After rolling off the plane the famous Thai golf carts/buggies were waiting to drive first class passengers to their transfers or to immigration. There was an older Thai lady in first class, who had five people with her in business class – possibly her children. She chewed out the buggy drivers royally, and eventually her and her entourage got the whole buggy and the rest of the first class passengers were “stranded” until another buggy arrived. I guess DYKWIA passengers exist in Thailand too!

Considering the length of the flight, I was in no mood to deal with a taxi that might or might not have working air conditioning so shelled out for the airport car to the hotel. Sure, it’s quite a bit more expensive, but after a long flight being able to relax in an air conditioned Mercedes is a nice treat – especially when it’s a 30+ minute ride.

I had decided to stay at the W Bangkok, which I tried last visit instead of my usual Sheraton Grand Sukhumvit. The two hotels are very different, but both very nice in their own ways. The major deciding factors for me on the W is that it’s much newer feeling and also has an amazing breakfast buffet. I’d been upgraded to a suite, which was rather roomy:

IMG_0384

Typical W bling on the pillows:

IMG_0386

“Lights Out” sequined oversized Thai boxing gloves on the bed. At least I didn’t get the hot pink version I got on my previous stay!

IMG_0387

Oversized washroom, with a double sink:

IMG_0389

Overall, it was a great room. I find the desk very comfortable for working, fast WiFi, plenty of convenient outlets, and ice cold air conditioning. Plus, the hotel is in a great location just five minutes walk from the Skytrain, and right next to a convenience store, Starbucks, and Dean and Deluca. Overall, it’s a solid choice in a city full of great hotels.

After being on a plane all day, the last thing I wanted to do was walk outside in the rather nasty heat and humidity. So, I headed to the mall to try and find the New Zealand Natural ice cream shop and more hokey pokey ice cream. Unfortunately, it was nowhere to be found, but I got in a ton of walking trying to find it.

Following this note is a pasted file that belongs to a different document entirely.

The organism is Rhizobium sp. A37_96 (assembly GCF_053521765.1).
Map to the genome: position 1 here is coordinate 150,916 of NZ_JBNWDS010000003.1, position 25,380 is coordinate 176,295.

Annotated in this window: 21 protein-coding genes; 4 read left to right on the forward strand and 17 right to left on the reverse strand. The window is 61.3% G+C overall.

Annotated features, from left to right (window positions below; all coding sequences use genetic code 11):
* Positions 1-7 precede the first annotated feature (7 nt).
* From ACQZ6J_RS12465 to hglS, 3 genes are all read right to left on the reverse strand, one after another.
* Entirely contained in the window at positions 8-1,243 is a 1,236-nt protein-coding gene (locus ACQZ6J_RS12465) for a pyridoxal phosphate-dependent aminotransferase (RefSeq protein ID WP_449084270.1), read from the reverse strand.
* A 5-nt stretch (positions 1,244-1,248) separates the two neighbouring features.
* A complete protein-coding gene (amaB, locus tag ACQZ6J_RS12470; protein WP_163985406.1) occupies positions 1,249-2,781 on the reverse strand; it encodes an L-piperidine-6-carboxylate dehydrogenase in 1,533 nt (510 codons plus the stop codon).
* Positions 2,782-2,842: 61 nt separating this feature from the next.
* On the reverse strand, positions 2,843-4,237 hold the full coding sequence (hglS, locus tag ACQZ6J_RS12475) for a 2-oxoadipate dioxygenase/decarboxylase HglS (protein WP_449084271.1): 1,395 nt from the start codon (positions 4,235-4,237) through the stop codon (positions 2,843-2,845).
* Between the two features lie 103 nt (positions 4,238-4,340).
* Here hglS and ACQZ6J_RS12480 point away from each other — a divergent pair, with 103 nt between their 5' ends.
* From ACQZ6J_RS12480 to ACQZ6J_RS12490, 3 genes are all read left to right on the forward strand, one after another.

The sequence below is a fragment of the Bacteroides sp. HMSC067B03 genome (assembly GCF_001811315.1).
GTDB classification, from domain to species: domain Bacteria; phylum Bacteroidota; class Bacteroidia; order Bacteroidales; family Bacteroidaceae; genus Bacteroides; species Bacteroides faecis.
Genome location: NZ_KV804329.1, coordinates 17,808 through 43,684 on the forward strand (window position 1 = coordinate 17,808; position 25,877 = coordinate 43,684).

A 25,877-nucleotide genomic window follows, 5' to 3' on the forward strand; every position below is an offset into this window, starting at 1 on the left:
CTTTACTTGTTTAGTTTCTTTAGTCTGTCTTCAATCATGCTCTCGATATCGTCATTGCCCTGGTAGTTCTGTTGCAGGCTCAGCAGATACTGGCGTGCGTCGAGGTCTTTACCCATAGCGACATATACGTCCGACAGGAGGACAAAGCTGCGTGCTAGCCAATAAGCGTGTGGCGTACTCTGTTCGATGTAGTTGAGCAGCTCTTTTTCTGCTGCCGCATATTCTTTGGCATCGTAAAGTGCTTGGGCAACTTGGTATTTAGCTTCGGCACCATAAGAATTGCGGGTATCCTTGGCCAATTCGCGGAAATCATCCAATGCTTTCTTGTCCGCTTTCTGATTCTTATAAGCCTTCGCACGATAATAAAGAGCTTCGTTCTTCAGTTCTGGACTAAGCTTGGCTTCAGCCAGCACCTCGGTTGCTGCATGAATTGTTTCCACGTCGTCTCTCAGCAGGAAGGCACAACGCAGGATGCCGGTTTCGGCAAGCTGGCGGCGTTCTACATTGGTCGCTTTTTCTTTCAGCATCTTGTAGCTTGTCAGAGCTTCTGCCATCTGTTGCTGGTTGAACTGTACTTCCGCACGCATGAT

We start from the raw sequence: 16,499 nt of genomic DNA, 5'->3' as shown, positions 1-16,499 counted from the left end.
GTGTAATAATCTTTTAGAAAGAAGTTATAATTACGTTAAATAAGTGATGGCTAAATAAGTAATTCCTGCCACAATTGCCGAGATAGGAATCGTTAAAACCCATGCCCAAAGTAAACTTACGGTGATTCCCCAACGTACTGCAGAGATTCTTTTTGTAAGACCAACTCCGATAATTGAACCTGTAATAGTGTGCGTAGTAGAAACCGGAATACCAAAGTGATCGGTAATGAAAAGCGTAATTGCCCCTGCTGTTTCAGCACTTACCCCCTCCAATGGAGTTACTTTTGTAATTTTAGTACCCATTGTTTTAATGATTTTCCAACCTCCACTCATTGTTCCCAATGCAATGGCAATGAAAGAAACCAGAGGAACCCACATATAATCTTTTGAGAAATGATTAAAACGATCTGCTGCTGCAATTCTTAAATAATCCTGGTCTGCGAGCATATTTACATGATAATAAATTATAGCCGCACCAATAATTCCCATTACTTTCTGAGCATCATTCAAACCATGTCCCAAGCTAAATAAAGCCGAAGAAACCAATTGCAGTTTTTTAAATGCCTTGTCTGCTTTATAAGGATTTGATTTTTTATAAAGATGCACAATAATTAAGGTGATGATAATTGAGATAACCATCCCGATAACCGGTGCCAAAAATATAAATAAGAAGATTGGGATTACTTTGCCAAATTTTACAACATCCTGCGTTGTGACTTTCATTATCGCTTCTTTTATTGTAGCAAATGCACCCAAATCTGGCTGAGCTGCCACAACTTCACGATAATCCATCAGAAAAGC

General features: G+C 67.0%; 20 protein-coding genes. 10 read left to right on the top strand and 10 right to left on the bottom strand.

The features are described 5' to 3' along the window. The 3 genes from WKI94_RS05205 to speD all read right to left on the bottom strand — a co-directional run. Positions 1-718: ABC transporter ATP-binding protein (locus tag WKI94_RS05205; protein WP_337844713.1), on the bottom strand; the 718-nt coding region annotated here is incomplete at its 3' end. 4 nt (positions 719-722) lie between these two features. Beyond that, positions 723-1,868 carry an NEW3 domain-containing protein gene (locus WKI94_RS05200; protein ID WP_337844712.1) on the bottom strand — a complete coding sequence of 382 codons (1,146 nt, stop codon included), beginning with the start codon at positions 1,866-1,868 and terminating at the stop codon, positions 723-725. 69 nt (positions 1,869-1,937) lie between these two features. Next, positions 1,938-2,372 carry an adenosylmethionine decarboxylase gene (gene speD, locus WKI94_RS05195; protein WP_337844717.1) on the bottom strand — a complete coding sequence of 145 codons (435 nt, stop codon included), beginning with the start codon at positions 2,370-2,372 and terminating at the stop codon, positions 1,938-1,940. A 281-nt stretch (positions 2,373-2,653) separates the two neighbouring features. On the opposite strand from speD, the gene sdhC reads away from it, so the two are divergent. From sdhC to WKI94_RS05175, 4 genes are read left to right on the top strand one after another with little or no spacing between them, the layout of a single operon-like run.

I did, however, find an indoor ice rink. Unfortunately, it was clear the chiller and AC couldn’t keep up with the unusually hot and humid weather, and the ice was basically a puddle:

IMG_0393

By this point I was tired from a long day and all the walking, and decided to just head back to the hotel for dinner. Some tasty pork satay:

IMG_0396

Slept like a rock, and then it was time for what I consider one of the W’s strongest selling points – its breakfast buffet. The rate I booked had it included, so I didn’t have to even use my platinum amenity on it – however, I definitely would have considering how epic it is. Huge selection of fresh fruits and pastries, eggs cooked to order, full Indian and Chinese stations, meats, salmon, cheeses, bacon, you name it – if you want it for breakfast this buffet probably had it. Some fresh fruit and pain au chocolate to start:

IMG_0398

Dim sum, fresh squeezed OJ, and just a little bacon…

IMG_0399

With that, it was time to finish packing up the bags and head to the airport to continue the trip…

May 102016
 

I had decided the night before to prioritize sleep over possible time in the lounge/etc, and learned that the check-in cutoff for Fiji Airways was 45 minutes, so I was comfortable cutting it closer than I usually would. I arrived at the airport about 80 minutes before the flight due to no traffic at all, and check-in took under a minute, then it was time for security, then immigration.

The security line was maybe five minutes, and no wait at all for immigration, so maybe 10 minutes after setting foot in the airport I was already in the departures hall. Guess there would be a little lounge time after all! Nadi International terminal is under heavy construction, which is expected to finish in a couple more months. The lounge, however, seemed finished. It was rather teeming this morning with all the international departures, but finding a seat wasn’t hard. Decent selection of drinks and snacks – all self serve. I grabbed a can of Diet Coke and a chocolate muffin since I hadn’t had breakfast, and soon our flight was called.

Short walk upstairs from the lounge, and boarding was already underway.

Fiji Airways flight 911
Nadi, Fiji (NAN) to Sydney, Australia (SYD)
Depart 9:00, Arrive 11:45, Flight Time: 4:45
Airbus A330-200, Registration DQ-FJT, Manufactured 2013, Seat 2E
Miles Flown Year-to-Date: 63,625
Lifetime Miles Flown: 2,253,150

If these seats look familiar, it’s because it’s the exact same aircraft I took from LA to Fiji just a few days prior…now that there’s daylight I can get a few decent pictures!

IMG_0302

IMG_0303

Breakfast flights usually don’t interest me too much, but since all I had was a muffin let’s see what’s to eat:

IMG_0305

IMG_0306

Breakfast flight with a wine list…now we’re talking!

IMG_0308